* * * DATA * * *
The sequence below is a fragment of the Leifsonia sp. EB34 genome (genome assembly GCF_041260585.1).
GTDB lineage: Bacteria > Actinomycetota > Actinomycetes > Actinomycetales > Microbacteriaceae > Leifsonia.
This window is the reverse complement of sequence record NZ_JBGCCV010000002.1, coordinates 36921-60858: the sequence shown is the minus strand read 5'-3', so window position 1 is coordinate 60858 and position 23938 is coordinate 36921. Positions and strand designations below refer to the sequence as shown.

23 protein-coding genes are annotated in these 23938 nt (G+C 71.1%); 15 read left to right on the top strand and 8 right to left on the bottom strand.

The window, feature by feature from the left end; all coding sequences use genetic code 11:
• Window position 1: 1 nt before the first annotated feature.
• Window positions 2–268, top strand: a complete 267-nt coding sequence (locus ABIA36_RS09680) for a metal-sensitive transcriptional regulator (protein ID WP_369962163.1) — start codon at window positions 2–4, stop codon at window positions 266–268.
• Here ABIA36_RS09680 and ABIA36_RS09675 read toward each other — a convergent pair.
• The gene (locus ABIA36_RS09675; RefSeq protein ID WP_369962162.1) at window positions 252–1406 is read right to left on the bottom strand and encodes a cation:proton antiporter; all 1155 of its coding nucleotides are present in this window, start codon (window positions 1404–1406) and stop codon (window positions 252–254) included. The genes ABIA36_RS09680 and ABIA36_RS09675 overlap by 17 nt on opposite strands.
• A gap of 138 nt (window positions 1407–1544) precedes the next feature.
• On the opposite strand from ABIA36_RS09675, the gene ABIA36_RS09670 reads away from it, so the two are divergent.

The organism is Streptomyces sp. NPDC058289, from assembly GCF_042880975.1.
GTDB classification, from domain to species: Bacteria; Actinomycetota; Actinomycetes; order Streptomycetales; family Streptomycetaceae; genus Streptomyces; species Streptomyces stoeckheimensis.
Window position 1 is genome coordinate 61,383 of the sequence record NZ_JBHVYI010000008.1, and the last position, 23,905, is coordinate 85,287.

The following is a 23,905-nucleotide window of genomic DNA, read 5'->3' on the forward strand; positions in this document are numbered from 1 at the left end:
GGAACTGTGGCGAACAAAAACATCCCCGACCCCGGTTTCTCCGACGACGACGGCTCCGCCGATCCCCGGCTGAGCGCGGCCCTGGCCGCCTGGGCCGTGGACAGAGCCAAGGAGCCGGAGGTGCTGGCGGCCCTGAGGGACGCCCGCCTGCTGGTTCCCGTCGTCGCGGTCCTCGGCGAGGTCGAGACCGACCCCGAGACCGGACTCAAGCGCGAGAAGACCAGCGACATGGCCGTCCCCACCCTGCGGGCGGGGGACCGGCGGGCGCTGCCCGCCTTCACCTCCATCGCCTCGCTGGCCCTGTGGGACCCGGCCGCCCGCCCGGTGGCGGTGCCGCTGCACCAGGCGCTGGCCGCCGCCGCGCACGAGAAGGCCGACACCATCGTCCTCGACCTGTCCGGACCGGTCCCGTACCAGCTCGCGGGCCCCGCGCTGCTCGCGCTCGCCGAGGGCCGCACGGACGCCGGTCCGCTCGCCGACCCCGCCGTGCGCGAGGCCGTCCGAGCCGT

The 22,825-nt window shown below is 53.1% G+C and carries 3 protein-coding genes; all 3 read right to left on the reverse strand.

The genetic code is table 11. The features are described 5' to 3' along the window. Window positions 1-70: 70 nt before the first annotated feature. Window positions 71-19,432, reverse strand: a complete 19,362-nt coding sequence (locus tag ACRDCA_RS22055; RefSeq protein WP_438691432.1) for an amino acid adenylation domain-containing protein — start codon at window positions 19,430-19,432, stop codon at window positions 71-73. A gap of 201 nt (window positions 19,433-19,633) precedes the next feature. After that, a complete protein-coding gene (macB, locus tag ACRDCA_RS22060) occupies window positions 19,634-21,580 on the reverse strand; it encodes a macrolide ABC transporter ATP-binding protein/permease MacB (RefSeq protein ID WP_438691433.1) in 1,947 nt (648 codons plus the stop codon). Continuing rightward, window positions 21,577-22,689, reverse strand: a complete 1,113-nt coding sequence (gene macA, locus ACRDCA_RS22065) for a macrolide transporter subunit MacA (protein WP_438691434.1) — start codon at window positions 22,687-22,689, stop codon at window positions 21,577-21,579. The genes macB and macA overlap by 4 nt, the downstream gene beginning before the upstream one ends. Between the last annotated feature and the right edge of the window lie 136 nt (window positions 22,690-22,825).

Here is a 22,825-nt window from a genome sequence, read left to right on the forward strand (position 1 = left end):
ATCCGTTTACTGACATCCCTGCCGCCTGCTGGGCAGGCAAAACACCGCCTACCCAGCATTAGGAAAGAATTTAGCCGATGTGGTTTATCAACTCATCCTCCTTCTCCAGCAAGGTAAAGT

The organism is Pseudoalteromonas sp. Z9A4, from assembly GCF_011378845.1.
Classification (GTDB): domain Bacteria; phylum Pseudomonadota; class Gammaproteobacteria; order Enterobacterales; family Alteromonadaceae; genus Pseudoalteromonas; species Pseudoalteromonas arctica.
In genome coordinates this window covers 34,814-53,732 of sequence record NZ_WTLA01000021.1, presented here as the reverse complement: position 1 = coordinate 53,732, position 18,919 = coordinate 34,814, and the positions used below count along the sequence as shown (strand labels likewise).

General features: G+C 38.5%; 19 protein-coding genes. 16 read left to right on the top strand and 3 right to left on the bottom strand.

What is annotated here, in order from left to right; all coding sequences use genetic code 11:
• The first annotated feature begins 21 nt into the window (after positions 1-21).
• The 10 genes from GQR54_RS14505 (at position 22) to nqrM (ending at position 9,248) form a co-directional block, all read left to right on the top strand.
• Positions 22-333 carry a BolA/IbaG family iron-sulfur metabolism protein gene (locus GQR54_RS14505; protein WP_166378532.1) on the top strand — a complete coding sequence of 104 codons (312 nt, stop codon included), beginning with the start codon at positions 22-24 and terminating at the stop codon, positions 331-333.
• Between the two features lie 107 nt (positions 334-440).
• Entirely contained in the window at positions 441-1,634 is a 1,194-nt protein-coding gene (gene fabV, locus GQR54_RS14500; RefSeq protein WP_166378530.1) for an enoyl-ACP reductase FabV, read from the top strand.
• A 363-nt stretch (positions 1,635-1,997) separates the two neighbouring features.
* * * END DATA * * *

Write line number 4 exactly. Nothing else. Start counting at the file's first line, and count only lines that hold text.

23 protein-coding genes are annotated in these 23938 nt (G+C 71.1%); 15 read left to right on the top strand and 8 right to left on the bottom strand.